My name is Craig Galley, I am 21 and live in Sunderland.
I have been working away from home for the last 12 months, serving my time as an advanced apprentice in engineering for Siemens Energy.
I first decided on an apprenticeship while at sixth form. There was an open day with ex-students speaking about their experiences as an apprentice and how it differs from going to university.
It was a turning point, opening my eyes to the variety of apprenticeships and addressing misconceptions I previously held about them all being intensive manual labour work.
Throughout the remainder of sixth form, I became certain an apprenticeship was right for me. I was tired of the study and revision that comes with A-Levels and what would have been university exams. I applied for an apprenticeship with Siemens Energy in Newcastle and after a few online tests and an interview, I was offered a place.
The first two years included a one-day release to college, as well as rotation to different departments, including machining operations, electrical operations, design engineering, supply chain management, quality control, machine dynamics, balancing, and a few others. This was done so the business, and I, could identify strengths and address any weaknesses.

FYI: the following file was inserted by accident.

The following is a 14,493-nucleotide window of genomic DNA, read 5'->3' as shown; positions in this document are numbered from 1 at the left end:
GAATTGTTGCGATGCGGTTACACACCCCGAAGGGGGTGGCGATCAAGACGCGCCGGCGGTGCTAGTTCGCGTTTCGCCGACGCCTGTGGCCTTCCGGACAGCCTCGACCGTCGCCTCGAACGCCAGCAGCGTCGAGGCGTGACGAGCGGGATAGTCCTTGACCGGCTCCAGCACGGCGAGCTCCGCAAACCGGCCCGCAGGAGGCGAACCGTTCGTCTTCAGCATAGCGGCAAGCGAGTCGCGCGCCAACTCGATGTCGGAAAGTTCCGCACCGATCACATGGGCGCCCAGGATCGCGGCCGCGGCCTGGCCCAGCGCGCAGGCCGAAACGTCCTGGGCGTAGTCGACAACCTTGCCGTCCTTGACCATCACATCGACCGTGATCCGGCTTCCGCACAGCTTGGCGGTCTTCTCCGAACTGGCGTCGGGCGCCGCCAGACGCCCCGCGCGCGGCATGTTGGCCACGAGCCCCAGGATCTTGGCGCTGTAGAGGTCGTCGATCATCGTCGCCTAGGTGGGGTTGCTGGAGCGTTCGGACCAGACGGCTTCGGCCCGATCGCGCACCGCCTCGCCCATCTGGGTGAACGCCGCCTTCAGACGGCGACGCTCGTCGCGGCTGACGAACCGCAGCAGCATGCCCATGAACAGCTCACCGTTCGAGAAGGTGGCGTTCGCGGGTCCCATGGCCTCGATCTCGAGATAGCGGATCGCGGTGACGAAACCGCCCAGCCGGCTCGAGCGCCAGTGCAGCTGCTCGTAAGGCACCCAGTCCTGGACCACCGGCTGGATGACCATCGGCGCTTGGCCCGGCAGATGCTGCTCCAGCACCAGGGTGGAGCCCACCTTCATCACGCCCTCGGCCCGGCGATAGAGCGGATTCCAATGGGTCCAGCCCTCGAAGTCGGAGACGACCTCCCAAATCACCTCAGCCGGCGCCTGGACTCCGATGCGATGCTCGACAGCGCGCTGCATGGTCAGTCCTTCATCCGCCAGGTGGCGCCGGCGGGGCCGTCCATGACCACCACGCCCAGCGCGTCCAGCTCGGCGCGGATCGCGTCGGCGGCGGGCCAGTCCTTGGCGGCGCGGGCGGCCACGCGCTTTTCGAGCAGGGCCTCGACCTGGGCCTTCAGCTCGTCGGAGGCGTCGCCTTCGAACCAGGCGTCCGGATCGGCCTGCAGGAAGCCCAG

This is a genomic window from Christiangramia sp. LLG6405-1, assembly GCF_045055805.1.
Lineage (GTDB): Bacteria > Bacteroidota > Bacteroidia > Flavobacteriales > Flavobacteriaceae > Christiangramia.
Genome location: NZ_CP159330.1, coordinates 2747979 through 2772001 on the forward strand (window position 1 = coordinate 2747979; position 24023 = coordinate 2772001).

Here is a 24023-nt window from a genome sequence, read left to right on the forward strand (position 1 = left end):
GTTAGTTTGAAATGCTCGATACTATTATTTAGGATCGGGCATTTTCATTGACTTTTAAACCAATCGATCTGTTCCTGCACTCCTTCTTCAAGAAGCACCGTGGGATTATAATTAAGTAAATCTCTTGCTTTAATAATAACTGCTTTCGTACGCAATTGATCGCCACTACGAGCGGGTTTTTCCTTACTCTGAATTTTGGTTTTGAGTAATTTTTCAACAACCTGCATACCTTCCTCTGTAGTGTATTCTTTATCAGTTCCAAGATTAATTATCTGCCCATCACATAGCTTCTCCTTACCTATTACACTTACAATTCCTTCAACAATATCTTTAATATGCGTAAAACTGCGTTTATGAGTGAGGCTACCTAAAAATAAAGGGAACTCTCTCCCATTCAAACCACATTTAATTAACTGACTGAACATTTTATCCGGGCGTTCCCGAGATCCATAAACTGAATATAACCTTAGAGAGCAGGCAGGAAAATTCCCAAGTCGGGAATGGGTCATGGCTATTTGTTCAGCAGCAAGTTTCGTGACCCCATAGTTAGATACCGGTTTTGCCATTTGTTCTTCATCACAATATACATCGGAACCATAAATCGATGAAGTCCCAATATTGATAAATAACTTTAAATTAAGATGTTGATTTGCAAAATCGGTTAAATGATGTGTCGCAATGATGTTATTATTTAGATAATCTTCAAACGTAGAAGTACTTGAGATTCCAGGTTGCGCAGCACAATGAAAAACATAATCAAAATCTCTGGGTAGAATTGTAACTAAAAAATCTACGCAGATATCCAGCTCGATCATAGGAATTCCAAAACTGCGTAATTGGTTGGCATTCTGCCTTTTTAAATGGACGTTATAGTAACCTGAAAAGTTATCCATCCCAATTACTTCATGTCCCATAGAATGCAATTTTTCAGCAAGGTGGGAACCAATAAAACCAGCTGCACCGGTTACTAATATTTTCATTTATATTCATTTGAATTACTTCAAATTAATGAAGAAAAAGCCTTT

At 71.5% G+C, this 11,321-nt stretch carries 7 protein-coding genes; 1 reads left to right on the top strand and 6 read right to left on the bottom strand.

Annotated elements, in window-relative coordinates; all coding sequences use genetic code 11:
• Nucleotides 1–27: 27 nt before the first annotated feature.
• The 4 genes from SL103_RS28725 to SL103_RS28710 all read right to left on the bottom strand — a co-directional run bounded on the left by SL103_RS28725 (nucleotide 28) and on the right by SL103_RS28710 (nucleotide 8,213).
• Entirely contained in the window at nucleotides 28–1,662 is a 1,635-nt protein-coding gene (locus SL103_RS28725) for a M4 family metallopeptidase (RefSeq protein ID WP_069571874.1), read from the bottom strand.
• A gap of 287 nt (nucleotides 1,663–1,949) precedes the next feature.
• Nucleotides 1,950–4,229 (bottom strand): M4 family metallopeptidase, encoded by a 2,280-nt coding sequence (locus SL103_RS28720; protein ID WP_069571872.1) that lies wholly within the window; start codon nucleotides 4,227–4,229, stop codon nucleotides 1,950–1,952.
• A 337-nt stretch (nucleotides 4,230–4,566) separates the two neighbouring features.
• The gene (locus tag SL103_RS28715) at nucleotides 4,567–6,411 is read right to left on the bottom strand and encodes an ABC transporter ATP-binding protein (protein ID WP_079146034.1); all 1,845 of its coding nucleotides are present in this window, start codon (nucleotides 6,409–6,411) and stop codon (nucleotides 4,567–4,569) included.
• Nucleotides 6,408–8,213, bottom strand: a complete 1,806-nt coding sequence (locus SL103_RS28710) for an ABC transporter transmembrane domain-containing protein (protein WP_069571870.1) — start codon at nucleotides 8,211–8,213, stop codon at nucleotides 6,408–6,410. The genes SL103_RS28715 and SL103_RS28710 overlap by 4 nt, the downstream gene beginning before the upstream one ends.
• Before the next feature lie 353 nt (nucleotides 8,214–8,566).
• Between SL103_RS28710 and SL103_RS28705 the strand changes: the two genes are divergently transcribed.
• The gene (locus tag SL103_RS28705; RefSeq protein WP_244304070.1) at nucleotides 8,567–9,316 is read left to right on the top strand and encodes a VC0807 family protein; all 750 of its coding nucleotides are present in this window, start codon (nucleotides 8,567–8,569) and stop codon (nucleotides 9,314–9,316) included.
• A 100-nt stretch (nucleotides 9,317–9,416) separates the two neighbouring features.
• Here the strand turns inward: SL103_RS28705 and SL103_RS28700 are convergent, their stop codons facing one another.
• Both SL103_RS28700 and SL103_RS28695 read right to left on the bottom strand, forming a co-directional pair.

After my first year, an opportunity arose to join the scheduling department. This meant going to Leeds for a week-long training programme on Primavera P6 software, designed for project management. I’d never used the software, but after the week, I was thrown in the deep end at Newcastle working on some smaller projects in the factory, mainly focusing on the time schedule for each project.
I spent around six months in scheduling before COVID-19 hit, and from March 2020, like much of the country, I worked from home. In June, I got another chance to support a different part of Siemens Energy, which was working in Doncaster on a new power station, Keadby2 (the world’s most efficient CCGT power station).
I joined project controls and scheduling departments at Keadby2, and met so many new people on site from around the world. Siemens Energy is an international firm, which means I have the chance to work with and learn from many people from different cultures and backgrounds. I am not treated like an apprentice, even though I was only in my 2nd year when I joined the project. Everyone values my opinion and I feel I can make a significant contribution on this large-scale project.